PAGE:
“Terraced Folk Residence”, the sign read in English, Mandarin, Uyghur and Japanese and Russian. The flight of stairs led to a cluster of some 500 terraced homes built with burnt mud bricks, packed next to each other around labyrinthine lanes and fit for a closely-shot chase sequence in a movie.
Some of the homes were said to be centuries old; by some accounts more than 500 or more years. The cluster could be seen from far because of the way it is built, oblivious to the construction cranes rising above them all around.
The locality is called “Koziqi Yar Bixi”, which in Uyghur means the street where people make pottery, and is possibly just two of the traditional home clusters that remain in Kashgar.
Across the road is the second one, “Kadimi Shahar” or the ancient city. Not much of it is ancient any more.
Much of the older structures of the city – once Kashgar’s Islamic-style architecture was its signature -- have been demolished for, the government feared, that they will not be able survive the tremors of a major earthquake, had poor drainage system and for other public safety issues.
For Kashgar, in china's far west Xingjiang region, when the bull dozers moved in a few years ago, the shocks came from above the ground. As part of the Chinese government’s project to protect the people of Kashgar from a quake, authorities decided to bring old structures down.
In the process the bull dozers cleared centuries of history in a few frenetic years of what, many residents felt, was development without consultation.
In 2010, the government designated Kashgar as a special economic zone and is pouring billions of dollars for economic development. The money is evidently going into construction projects.
Kashgar, for many, is still the stuff of Silk Road legends when traders from Mediterranean cities headed to Xian in eastern China. This was an important stop.
Now, the city of more than a million people is a muddle of ugly new constructions, Bank of China offices, a customary big exhibition hall and evident urban squalor. A huge statue of Mao stands at its heart. In the western part, roads have been widened and miles of new construction can be seen.
A new five-star building has dwarfed a colony of old, single-storey mud-brick houses.
It’s the older part of the city – in spite of new buildings – around the Id Kah mosque that still instill a sense of wonder. Around the mosque, rows and rows of shops sell traditional symbols of Uyghur culture like handmade knives, scarves, carpets, musical instruments and dry fruits.
This Saturday afternoon, old men sat around the mosque chatting in their native Uyghur tongue. None were willing to speak about the drastic changes. Instead, they looked away.
Streets around the mosque like: “Nour Beixi, Orda Alda and Wustang Boyi” have all had old houses demolished.
The markets are still bustling and traders are the busiest after the Friday prayers. But the hushed complaint was that not everyone – like some did -- was willing to trade culture and heritage for money.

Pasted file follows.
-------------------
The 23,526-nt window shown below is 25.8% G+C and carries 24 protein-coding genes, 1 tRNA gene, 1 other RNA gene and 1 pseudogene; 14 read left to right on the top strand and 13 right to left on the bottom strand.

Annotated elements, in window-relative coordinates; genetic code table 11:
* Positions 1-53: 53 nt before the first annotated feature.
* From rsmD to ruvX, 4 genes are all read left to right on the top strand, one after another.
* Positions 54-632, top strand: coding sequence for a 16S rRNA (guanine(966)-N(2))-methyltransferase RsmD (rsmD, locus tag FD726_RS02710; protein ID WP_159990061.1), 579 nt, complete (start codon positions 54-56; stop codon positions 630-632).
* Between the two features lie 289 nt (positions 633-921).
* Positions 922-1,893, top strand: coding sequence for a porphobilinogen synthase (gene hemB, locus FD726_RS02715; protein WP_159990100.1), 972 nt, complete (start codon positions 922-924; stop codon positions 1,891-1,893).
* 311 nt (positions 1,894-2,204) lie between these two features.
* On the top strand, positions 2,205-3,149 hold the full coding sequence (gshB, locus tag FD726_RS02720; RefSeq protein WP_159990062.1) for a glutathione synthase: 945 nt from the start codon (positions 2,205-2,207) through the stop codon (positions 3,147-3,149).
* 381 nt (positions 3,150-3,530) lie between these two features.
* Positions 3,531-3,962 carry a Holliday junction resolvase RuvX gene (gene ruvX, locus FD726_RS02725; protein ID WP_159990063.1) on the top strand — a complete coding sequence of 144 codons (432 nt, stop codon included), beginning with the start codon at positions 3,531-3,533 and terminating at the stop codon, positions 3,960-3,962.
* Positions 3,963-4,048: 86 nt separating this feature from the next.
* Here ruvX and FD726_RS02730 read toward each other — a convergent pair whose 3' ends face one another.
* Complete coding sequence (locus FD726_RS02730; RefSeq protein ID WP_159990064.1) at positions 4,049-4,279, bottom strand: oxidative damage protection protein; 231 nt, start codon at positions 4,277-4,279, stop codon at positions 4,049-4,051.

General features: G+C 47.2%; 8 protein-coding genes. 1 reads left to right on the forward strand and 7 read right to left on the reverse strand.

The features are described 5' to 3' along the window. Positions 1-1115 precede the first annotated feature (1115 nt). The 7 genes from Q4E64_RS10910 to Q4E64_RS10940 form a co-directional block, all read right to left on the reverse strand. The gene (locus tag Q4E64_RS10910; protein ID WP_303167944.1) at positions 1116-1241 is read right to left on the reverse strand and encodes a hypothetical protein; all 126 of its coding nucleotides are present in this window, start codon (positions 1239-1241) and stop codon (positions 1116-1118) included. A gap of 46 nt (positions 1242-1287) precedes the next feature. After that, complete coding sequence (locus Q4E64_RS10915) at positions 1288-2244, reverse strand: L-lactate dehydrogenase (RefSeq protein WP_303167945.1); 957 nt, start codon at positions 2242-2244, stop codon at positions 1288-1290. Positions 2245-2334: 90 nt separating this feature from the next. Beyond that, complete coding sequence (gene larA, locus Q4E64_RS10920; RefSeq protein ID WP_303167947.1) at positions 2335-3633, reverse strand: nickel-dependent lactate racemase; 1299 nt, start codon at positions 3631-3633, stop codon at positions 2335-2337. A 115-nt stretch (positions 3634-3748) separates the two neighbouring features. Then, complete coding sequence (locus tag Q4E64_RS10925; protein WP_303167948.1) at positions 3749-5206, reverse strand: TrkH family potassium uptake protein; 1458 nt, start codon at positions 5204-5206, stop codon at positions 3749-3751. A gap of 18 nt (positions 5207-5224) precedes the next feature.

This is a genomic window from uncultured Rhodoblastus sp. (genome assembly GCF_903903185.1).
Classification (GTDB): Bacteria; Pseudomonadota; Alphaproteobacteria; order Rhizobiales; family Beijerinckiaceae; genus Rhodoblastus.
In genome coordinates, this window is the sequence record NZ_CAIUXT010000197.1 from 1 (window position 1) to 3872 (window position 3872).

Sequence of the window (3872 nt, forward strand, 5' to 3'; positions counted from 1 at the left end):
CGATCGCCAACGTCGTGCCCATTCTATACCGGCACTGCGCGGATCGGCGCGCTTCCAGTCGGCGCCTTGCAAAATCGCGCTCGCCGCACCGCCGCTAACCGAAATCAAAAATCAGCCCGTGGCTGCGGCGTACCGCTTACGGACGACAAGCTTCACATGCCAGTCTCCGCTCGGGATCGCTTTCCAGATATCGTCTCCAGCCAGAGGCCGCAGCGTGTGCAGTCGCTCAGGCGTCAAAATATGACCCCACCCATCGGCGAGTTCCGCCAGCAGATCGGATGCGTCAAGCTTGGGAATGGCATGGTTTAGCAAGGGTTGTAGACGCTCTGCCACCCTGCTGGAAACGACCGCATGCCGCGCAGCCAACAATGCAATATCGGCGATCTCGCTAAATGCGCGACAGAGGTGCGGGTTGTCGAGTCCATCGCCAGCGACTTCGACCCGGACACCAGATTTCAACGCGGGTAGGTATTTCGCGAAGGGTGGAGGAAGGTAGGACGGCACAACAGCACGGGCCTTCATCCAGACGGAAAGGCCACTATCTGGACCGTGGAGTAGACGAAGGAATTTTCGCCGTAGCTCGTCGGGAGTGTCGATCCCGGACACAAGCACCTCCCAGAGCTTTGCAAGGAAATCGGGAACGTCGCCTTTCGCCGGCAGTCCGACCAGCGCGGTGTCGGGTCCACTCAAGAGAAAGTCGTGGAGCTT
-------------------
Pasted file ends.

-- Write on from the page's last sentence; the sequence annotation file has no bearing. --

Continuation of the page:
The Washington-based Uyghur Human Rights Project (UHRP) had said in a report that development projects resettling Uyghurs in Kashgar were destroying Uyghur culture.
The report said that the demolitions triggered a loss of Uyghur heritage and represent a loss to world culture; once demolished, these unique communities will be lost to the world forever.
The Uyghur community’s culture of course still thrives on the busy streets of Kashgar.
If the shops near the Id Kah mosque and the Kashgar Western and Central Asian Bazaar for International Trade sell traditional Uyghur artefacts, the restaurants – small and big – offer local cuisine. That includes a local favourite “Laghman” or noodles, which as per legend Marco Polo took back to Italy and named it spaghetti
You might not get your Red Bull at the corner kiosk but the alternative is invigorating enough – Kizil Toga or Red Camel.
Young Uyghur women and men dressed in dazzling traditional dresses dance are possibly dancing now more than ever at hotels and cafes as more tourists make their way here for the exotic,
But for all the cans of fizzy Kizil Toga and swirling dances, there seems to be a sense of imminent loss among many. Few are willing to talk about their apprehensions, fearing reprisal;
Losing house is one thing, losing livelihood is another.
In one of the mud homes of Koziqi Yar Bixi, traditional potter Omar Ali, his wife and three mischievous children appeared always ready to welcome visitors. His beautiful clay vase work was strewn all around.
Ali, a sixth generation potter, said it was up to him if he wanted to move to a more modern house.
His cousin, also a potter, said the same. An elderly couple who sell traditional hats and Uyghur sweets echoed the view. No pressure from the government, they said. It’s clear why: The cluster is now the government’s showcase of Uyghur way of life and culture.
In a few years, the “Terraced Folk House” might be the only such cluster to remind visitors --- and residents – of what Kashgar was once all about.
(Names withheld on request)